This is theory. In practice, it’s impossible for a function to have no side effects at all. A function will return a value at some time, and this time may vary. This is a side effect. It might create an out-of-memory error, or a stack-overflow error, and crash the application, which is a somewhat observable side effect. And it will cause writing to memory, registering mutations, thread launching, context switching, and other sorts of things that are indeed effects observable from outside.
So functional programming is writing programs with no intentional side effects, by which I mean side effects that are part of the expected outcome of the program. There should also be as few non-intentional side effects as possible.
Writing useful programs with no side effects
You may wonder how you can possibly write useful programs if they have no side effects. Obviously, you can’t. Functional programming is not about writing programs that have no observable results. It’s about writing programs that have no observable results other than returning a value. But if this is all the program does, it won’t be very useful. In the end, functional programs have to have an observable effect, such as displaying the result on a screen, writing it to a file or database, or sending it over a network. This interaction with the outside world won’t occur in the middle of a computation, but only when you finish the computation. In other words, side effects will be delayed and applied separately.
Take the example of the addition in figure 1.1. Although it’s described in imperative style, it might yet be functional, depending on how it’s implemented. Imagine this program is implemented in Java as follows:
How referential transparency makes programs safer
Having no side effects (and thus not mutating anything in the external world) isn’t enough for a program to be functional. Functional programs must also not be affected by the external world. In other words, the output of a functional program must depend only on its argument. This means functional code may not read data from the console, a file, a remote URL, a database, or even from the system. Code that doesn’t mutate or depend on the external world is said to be referentially transparent. Referentially transparent code has several properties that might be of some interest to programmers:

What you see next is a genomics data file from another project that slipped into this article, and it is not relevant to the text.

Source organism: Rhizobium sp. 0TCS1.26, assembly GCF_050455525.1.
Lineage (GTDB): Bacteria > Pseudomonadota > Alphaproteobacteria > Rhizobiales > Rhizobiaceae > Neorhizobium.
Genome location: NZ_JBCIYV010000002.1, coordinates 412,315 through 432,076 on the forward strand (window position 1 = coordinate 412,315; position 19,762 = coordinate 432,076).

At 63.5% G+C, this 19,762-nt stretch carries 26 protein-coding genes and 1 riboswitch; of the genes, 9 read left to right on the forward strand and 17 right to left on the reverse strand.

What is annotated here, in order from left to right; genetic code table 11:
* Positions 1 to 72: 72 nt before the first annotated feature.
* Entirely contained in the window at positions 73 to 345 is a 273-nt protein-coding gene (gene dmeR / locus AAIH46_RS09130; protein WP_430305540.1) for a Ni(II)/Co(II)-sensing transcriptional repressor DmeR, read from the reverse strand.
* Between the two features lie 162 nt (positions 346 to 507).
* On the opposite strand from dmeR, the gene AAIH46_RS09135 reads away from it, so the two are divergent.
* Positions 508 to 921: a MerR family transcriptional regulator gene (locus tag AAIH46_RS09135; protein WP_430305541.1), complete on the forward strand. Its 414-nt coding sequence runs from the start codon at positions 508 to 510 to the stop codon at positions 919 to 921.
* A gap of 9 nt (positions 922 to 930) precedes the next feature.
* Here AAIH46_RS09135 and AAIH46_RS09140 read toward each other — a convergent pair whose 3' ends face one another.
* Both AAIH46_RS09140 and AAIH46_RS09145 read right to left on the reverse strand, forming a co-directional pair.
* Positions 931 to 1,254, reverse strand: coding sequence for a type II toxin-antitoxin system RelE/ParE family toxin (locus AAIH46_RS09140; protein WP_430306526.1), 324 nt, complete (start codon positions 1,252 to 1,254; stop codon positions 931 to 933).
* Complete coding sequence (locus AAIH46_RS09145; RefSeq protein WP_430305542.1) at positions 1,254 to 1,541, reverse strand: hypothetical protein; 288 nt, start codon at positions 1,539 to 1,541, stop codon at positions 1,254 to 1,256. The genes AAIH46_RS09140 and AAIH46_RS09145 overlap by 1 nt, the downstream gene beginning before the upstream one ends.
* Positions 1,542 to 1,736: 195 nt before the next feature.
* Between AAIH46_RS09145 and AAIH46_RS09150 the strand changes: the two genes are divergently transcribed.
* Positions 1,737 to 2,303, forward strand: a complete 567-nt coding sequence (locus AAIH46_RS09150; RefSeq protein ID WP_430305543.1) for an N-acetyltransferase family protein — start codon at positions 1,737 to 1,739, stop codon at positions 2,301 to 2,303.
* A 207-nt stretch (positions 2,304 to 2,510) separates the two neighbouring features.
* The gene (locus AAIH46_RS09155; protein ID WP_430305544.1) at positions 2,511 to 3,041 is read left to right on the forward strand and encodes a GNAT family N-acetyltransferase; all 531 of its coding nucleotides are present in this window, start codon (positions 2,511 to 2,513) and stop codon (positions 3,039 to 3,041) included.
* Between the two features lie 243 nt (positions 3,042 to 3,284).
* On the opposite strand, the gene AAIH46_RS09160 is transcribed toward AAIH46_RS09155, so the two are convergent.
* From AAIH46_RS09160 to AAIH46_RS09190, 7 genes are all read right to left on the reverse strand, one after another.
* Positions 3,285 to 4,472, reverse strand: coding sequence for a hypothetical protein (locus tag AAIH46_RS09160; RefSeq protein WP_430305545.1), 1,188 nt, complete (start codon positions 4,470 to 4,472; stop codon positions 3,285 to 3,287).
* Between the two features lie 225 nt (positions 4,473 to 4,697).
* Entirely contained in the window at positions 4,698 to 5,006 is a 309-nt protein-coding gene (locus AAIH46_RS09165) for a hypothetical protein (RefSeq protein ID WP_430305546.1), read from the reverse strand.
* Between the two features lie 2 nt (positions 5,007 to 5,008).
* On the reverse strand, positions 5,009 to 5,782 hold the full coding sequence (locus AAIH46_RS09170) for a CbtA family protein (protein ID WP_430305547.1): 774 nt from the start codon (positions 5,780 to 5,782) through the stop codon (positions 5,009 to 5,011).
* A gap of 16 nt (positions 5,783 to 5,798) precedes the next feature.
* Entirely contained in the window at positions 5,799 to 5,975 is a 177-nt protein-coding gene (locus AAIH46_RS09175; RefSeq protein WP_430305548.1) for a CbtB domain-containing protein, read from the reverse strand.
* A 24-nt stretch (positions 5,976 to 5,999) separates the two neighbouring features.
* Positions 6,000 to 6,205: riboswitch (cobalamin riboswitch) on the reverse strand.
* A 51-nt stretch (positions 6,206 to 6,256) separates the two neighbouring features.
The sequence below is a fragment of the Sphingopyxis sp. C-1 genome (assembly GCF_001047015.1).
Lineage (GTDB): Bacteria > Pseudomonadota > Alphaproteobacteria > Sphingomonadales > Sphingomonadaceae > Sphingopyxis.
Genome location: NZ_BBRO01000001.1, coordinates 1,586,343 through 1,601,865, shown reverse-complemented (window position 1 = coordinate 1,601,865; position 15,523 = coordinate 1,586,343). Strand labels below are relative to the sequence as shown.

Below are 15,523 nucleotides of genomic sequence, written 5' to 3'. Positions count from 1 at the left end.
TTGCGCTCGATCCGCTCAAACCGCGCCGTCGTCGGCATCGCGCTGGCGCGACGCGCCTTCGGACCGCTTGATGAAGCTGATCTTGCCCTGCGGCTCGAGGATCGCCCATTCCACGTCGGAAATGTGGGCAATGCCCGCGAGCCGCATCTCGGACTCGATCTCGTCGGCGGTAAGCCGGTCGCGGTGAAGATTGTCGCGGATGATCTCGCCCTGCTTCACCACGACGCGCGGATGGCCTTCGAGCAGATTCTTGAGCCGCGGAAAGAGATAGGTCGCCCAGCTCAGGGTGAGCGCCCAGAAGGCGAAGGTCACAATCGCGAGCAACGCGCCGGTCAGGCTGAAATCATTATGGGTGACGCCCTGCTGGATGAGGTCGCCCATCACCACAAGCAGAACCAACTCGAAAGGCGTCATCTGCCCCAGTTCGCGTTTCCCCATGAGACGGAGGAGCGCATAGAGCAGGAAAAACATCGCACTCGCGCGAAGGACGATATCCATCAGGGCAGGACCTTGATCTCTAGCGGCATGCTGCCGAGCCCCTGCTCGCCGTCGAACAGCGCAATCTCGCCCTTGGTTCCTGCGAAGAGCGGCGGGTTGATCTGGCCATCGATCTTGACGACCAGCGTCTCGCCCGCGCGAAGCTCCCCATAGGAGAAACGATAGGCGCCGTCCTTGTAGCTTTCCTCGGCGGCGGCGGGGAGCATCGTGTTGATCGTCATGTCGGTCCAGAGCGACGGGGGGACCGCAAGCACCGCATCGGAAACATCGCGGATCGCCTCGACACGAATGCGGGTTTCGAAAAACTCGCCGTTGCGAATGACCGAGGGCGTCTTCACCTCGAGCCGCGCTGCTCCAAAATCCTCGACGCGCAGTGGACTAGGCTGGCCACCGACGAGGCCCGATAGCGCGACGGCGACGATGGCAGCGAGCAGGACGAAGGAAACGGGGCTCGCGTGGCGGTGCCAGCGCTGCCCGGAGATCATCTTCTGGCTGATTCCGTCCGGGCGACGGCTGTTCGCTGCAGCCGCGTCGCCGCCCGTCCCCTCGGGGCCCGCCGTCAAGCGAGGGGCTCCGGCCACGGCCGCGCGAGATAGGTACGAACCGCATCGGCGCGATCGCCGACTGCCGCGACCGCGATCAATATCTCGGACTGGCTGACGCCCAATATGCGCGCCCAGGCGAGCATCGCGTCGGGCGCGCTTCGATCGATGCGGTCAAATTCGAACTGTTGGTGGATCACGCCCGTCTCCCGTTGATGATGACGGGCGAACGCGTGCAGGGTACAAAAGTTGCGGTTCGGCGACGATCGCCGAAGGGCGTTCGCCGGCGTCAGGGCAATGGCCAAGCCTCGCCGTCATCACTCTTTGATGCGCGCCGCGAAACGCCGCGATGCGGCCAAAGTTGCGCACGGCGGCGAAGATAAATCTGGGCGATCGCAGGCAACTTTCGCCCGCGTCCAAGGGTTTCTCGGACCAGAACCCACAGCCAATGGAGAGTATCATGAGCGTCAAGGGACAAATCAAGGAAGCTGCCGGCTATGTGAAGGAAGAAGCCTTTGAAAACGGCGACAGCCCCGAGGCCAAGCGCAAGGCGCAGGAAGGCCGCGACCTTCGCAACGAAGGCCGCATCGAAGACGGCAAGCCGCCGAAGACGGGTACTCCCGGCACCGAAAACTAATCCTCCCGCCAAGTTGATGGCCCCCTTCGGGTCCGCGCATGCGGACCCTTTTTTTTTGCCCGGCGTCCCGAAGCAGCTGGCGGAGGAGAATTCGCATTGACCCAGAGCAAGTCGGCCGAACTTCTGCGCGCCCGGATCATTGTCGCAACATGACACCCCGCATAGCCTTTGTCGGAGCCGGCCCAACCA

Figure 1.2 illustrates the difference between a referentially transparent program and one that’s not referentially transparent.
The benefits of functional programming
From what I’ve just said, you can likely guess the many benefits of functional programming:
Functional programs are inherently thread-safe because they avoid mutation of shared state. Once again, this doesn’t mean that all data has to be immutable. Only shared data must be. But functional programmers will soon realize that immutable data is always safer, even if the mutation is not visible externally.
Using the substitution model to reason about programs
Remember that a function doesn’t do anything. It only has a value, which is only dependent on its argument. As a consequence, it’s always possible to replace a function call, or any referentially transparent expression, with its value, as shown in figure 1.3.
Figure 1.3. Replacing referentially transparent expressions with their values doesn’t change the overall meaning.
When applied to functions, the substitution model allows you to replace any function call with its return value. Consider the following code:
Applying functional principles to a simple example
As an example of converting an imperative program into a functional one, we’ll consider a very simple program representing the purchase of a donut with a credit card.
In this code, the charging of the credit card is a side effect (1). Charging a credit card probably consists of calling the bank, verifying that the credit card is valid and authorized, and registering the transaction. The function returns the donut (2). The problem with this kind of code is that it’s difficult to test. Running the program for testing would involve contacting the bank and registering the transaction using some sort of mock account. Or you’d need to create a mock credit card to register the effect of calling the charge method and to verify the state of the mock after the test.
If you want to be able to test your program without contacting the bank or using a mock, you should remove the side effect. Because you still want to charge the credit card, the only solution is to add a representation of this operation to the return value. Your buyDonut method will have to return both the donut and this representation of the payment. To represent the payment, you can use a Payment class.
- Listing 1.2. The Payment class
- Listing 1.3. The Tuple class